We had our co-op on Wednesday of this week, so we didn’t do any activities other than the kids watched 2 old episodes of Curious George. (I’m not referring to the PBS Curious George ones) I mean they’re “old”, I can’t find the DVD right now, but they are re-readings of the original books put to play-doh style choreography (yes, I am very technical :)). They are really good, a classic, a style I want my children to be able to appreciate as they get older.

Day 4

Fire Safety – In the story George inadvertently calls the fire department. I decided to talk to the kids about fire safety in honor of George’s mishap with the fire department. IMG_0003We talked about (& practiced) what we should do if we were on fire: Stop, Drop and ROLL!!

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We also talked about what we should do if we were in a building that is on fire and there is smoke around us, we don’t run, we don’t walk – we CRAWL through the house to get to the door.

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I also reminded Treyton, and instructed Lexie for the first time, where our designated meeting place is outside of our house, in case of a fire, which is out by our garden on the corner of our lot. We talked about how we should NEVER go back into a house/building that is on fire – no matter what! 

I’m glad we had this great opportunity to review some of the important fire safety rules. Sometimes, you just don’t think about these types of things…

Curious George Printables

I found several cute printables from the PBS Curious George website. Lexie enjoyed these printables, although, like most worksheets, she blows right through them in seconds with no problem.

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Lapjournal

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IMG_0077Day 5

Of course before we could end our unit we had to watch the Curious George Movie the kids have seen it many times, before, but never after becoming so acquainted with the original book. After watching the movie we talked about the differences and how many movies are based off of books, but that they are rarely the exact same.

Although we had already completed most of our lapjournal pages, on our final day I also had Alexa do some size activities which we added in. If Alexa had a weakness it would be with sizes and location vocabulary (i.e. large, small, medium, top, bottom, middle), so this was a good activity for her, meaning it took more than 2 minutes.

IMG_0035I also had her match monkey shapes (from Confessions), she really liked this.  IMG_0022 

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Lastly, we did a few monkey bingo games, one with our numbers, and one with letters.

IMG_0034 Alexa really enjoyed school this week, I think because we had a lot of fun activities, and she kept busy. She likes to know that she is a part of school. I enjoyed this week too, I’ve enjoyed Curious George since I was a little girl, so this was a particularly fun week for all of us.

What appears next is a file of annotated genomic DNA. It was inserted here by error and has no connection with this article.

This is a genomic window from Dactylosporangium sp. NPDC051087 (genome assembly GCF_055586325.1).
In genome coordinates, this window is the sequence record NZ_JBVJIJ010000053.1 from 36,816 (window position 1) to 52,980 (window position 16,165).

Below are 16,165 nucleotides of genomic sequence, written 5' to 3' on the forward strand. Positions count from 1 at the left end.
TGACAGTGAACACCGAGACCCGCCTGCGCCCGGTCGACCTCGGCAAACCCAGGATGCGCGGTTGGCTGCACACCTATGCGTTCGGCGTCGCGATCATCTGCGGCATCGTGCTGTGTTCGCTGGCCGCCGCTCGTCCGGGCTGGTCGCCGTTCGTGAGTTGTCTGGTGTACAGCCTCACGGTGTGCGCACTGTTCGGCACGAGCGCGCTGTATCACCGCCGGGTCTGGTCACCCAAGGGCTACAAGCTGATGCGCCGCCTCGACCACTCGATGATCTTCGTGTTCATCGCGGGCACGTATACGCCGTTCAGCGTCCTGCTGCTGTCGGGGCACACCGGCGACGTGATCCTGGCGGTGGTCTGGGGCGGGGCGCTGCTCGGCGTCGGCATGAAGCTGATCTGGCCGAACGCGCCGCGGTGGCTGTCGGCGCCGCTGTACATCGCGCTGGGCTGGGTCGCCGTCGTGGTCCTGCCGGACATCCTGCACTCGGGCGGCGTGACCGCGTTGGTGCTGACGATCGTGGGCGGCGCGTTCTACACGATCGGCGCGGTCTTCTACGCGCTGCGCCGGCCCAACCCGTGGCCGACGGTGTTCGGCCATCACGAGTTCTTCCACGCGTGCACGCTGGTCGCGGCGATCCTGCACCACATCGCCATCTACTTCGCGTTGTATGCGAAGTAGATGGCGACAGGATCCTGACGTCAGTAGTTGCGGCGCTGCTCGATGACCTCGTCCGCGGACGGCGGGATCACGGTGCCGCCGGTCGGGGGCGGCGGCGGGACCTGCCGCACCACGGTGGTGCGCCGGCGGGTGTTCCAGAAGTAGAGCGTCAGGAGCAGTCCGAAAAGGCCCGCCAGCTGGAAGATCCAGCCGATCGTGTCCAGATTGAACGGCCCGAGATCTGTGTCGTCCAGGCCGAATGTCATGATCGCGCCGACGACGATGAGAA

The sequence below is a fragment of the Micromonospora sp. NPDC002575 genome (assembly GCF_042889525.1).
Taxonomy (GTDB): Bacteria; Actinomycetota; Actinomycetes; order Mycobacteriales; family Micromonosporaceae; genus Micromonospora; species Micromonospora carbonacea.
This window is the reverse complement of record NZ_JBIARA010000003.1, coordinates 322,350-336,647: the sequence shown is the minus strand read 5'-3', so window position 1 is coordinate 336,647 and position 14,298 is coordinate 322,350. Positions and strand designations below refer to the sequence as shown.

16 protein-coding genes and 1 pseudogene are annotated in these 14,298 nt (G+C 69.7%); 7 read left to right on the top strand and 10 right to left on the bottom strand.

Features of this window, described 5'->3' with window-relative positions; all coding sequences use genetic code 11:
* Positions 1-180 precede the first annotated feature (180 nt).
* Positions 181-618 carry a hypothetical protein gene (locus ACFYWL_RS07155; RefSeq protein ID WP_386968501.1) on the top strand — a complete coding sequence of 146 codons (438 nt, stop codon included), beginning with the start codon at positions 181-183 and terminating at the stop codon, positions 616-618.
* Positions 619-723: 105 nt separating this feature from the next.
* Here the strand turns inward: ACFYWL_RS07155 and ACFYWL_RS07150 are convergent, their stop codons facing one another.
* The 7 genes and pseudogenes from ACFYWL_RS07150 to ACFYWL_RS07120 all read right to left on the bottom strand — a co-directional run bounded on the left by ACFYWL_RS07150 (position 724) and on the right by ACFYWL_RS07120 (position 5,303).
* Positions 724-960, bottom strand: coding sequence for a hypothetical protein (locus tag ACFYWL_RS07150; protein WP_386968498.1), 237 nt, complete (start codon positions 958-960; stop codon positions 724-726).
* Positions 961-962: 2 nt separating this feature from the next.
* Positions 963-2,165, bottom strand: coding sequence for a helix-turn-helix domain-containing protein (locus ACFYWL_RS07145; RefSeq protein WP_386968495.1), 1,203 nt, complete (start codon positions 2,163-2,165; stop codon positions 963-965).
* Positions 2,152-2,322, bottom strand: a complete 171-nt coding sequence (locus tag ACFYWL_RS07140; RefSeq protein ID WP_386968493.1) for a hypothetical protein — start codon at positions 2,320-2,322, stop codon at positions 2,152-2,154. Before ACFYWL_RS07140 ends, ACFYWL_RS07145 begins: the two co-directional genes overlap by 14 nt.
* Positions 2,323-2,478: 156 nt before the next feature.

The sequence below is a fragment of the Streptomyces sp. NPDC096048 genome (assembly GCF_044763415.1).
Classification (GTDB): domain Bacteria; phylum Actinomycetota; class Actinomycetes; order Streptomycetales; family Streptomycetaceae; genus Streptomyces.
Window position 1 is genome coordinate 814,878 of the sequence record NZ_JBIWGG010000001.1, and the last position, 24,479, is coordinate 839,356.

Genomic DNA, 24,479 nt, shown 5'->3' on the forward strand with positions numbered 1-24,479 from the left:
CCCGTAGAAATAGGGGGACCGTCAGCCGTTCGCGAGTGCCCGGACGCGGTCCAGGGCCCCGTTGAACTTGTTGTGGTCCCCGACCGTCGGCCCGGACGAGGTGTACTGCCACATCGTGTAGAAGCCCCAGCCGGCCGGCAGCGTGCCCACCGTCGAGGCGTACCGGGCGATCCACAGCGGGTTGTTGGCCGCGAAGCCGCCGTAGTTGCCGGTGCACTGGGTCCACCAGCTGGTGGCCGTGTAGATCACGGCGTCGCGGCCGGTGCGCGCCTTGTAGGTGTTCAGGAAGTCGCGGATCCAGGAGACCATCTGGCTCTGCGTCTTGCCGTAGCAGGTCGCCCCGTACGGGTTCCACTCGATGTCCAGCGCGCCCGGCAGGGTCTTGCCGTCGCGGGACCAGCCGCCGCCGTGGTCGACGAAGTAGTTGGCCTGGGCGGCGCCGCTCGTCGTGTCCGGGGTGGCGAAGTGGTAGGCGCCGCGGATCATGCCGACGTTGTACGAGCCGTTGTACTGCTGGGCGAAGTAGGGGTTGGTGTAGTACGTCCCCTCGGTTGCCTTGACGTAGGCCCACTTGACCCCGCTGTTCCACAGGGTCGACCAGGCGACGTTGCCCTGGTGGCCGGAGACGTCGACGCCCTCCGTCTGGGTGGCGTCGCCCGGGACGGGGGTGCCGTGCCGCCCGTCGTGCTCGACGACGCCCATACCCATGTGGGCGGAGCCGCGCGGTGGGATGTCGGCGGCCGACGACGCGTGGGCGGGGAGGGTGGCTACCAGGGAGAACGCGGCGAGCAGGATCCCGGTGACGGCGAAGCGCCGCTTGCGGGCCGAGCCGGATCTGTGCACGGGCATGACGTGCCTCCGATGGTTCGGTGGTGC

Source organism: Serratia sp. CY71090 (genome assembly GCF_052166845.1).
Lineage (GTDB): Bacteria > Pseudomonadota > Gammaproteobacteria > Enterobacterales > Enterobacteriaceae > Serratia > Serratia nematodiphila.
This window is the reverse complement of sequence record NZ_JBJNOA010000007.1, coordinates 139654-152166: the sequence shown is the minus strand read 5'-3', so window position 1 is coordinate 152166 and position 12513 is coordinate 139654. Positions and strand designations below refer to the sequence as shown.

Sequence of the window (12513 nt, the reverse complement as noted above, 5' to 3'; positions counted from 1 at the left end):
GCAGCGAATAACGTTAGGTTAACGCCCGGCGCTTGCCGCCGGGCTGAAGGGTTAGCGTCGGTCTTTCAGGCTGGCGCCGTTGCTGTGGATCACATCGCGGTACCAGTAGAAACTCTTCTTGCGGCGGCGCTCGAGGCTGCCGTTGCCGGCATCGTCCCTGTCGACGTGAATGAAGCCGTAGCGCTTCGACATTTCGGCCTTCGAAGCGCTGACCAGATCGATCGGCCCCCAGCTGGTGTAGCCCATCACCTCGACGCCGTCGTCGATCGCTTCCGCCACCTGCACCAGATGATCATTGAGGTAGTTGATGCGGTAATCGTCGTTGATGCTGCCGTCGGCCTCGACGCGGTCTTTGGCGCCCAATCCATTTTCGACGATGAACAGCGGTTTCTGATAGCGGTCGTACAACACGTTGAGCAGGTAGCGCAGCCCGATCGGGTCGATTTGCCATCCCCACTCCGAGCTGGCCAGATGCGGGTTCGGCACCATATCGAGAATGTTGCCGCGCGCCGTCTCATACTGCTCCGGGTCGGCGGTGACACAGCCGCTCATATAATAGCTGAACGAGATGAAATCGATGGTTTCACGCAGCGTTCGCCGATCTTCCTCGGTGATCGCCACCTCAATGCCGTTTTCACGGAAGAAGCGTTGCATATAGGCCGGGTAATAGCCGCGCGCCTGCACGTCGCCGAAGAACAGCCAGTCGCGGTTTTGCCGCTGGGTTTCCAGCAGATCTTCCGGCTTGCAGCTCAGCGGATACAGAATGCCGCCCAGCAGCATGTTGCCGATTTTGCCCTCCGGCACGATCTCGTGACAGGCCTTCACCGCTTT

LINKS

Curious George Printables from PBS

Curious George PBS – games, printables, clips and more 

Confessions of a Homeschooler – Letter M

1+1+1=1 Monkey Tot Pack

TOS Review: Wits and Wagers Family

HSCrew468x60AnimatedMy family recently reviewed the game Wits and Wagers Family from Northstar Games. 

Product Description:

Now families and kids can get into the Wits & Wagers action! First, every player writes down a guess to a fun question. Then players try to score points by choosing which guess is closest to the right answer without going over.

imageProduct Review:

This game was a hit for the entire family!! From Alexa, our 3 year old, to Mom and Dad, we all loved it. We’ve played this game ALOT since we’ve gotten it, even bringing it out to play with our house guests.

Not only was this game fun, it was also educational. Both of the kids were stretched in their own way. For Alexa, while playing this game she practices writing/tracing her numbers. For Treyton, he practices estimating skills, “guestimating” skills, and strategic game play with his wagers. Along with that, keeping score is a new responsibility he’s loving!!

This game is recommended for ages 8 and older, but our 6 year old has done just fine with it, and our 3 year old has done well for her age, her guesses aren’t great but she writes, wages and has a good time with it.

This game has made a GREAT addition to our game closet! I would highly recommend it.

You can purchase this game for $15 on amazon.

To see what my fellow crew members had to see visit the TOS Crew Blog

Disclosure: I received this game from Northstar Games for the purpose of my review, the opinions expressed are my own. 

Monday, October 17, 2011

TOS Review: Educating the Wholehearted Child

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When I received Apologia’s “Educating the Wholehearted Child” written by Clay and Sally Clarkson, my first thought was “wow… that’s a lot of reading, I’ll never be able to read the whole thing.”

I was wrong.

I can’t hardly put it down.

On top of that, I didn’t get through the first page before I heard myself say “amen” and start reading excerpts out loud for my husband to hear as well.

A week or so after I started reading this book Tim said “I really like this book your reading, I can tell it’s making a big difference.”